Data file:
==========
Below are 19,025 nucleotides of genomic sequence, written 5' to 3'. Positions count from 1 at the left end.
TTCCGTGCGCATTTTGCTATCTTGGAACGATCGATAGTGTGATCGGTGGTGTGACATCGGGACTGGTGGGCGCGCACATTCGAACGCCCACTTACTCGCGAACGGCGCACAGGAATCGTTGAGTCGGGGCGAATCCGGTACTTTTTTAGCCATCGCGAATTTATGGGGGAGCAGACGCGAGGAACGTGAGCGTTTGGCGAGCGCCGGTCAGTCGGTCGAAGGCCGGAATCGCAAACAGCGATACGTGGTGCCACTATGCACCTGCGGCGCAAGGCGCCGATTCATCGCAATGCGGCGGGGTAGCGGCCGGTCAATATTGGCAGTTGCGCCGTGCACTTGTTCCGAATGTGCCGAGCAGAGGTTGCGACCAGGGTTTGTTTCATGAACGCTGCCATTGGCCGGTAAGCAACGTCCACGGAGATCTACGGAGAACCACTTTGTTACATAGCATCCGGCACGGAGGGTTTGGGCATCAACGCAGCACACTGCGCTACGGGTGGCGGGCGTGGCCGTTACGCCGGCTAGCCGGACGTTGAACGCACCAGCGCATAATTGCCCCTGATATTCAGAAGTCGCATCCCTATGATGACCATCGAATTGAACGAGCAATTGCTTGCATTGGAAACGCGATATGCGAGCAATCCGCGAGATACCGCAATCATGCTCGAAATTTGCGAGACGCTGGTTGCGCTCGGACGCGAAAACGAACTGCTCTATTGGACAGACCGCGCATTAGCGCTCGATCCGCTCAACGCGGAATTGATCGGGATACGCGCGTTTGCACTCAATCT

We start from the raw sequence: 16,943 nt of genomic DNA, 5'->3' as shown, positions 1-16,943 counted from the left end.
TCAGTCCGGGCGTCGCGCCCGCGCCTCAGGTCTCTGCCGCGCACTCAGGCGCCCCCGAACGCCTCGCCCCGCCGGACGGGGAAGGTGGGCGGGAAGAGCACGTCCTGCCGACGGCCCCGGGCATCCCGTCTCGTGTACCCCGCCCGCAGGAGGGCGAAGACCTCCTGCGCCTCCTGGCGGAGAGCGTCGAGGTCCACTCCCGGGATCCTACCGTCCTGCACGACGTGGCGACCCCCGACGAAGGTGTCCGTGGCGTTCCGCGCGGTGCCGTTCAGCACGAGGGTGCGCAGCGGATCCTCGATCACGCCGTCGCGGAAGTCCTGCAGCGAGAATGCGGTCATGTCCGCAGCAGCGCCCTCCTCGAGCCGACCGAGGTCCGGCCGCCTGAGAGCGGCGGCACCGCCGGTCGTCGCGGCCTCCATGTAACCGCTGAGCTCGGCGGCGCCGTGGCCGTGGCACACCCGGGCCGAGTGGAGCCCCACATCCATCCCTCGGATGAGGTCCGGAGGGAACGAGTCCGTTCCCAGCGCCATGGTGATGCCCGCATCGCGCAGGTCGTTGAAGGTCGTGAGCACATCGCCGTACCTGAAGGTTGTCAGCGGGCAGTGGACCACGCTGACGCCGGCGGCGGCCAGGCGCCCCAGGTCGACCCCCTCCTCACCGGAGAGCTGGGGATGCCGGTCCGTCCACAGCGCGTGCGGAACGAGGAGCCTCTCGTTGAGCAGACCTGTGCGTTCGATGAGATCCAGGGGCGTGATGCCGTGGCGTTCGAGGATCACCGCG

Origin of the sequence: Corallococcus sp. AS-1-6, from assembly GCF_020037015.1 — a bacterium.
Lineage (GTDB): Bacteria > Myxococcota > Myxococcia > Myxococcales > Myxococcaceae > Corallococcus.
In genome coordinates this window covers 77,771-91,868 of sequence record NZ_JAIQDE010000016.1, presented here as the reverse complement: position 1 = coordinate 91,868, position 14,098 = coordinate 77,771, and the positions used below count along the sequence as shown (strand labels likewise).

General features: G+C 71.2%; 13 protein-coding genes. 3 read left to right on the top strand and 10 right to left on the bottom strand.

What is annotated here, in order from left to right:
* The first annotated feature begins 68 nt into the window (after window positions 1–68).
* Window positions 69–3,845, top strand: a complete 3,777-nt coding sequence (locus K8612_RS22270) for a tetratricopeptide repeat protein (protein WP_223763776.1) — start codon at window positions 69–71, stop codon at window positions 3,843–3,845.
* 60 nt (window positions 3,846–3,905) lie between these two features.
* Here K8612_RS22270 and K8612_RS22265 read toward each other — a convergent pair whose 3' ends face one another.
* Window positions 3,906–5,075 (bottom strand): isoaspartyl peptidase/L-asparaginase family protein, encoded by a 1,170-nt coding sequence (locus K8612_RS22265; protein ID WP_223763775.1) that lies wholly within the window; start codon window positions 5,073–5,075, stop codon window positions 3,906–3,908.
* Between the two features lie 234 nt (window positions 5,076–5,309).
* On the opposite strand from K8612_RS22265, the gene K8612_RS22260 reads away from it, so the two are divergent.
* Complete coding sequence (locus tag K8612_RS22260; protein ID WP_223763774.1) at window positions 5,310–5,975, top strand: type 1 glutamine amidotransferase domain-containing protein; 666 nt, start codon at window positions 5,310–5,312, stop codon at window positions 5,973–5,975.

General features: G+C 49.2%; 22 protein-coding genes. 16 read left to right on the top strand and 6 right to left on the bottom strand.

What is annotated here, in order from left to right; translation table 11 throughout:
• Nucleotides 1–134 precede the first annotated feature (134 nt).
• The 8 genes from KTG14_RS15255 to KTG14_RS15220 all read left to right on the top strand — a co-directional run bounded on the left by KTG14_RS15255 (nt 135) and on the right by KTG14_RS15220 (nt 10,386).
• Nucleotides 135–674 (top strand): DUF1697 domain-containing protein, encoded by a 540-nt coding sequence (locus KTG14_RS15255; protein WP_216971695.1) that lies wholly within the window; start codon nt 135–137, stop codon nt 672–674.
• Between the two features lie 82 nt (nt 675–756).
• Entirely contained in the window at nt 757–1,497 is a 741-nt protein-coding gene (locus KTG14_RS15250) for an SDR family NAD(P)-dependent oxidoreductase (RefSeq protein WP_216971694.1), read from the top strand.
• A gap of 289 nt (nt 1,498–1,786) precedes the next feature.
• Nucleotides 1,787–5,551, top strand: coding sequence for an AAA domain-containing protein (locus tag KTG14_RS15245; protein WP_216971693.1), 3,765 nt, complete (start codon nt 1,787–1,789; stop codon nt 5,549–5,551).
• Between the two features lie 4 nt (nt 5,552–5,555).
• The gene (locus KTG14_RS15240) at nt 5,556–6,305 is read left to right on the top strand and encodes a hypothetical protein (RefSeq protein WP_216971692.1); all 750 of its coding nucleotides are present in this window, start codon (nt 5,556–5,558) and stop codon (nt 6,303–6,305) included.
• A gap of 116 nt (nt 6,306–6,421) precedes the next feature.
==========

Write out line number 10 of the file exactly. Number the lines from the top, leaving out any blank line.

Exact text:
* The first annotated feature begins 68 nt into the window (after window positions 1–68).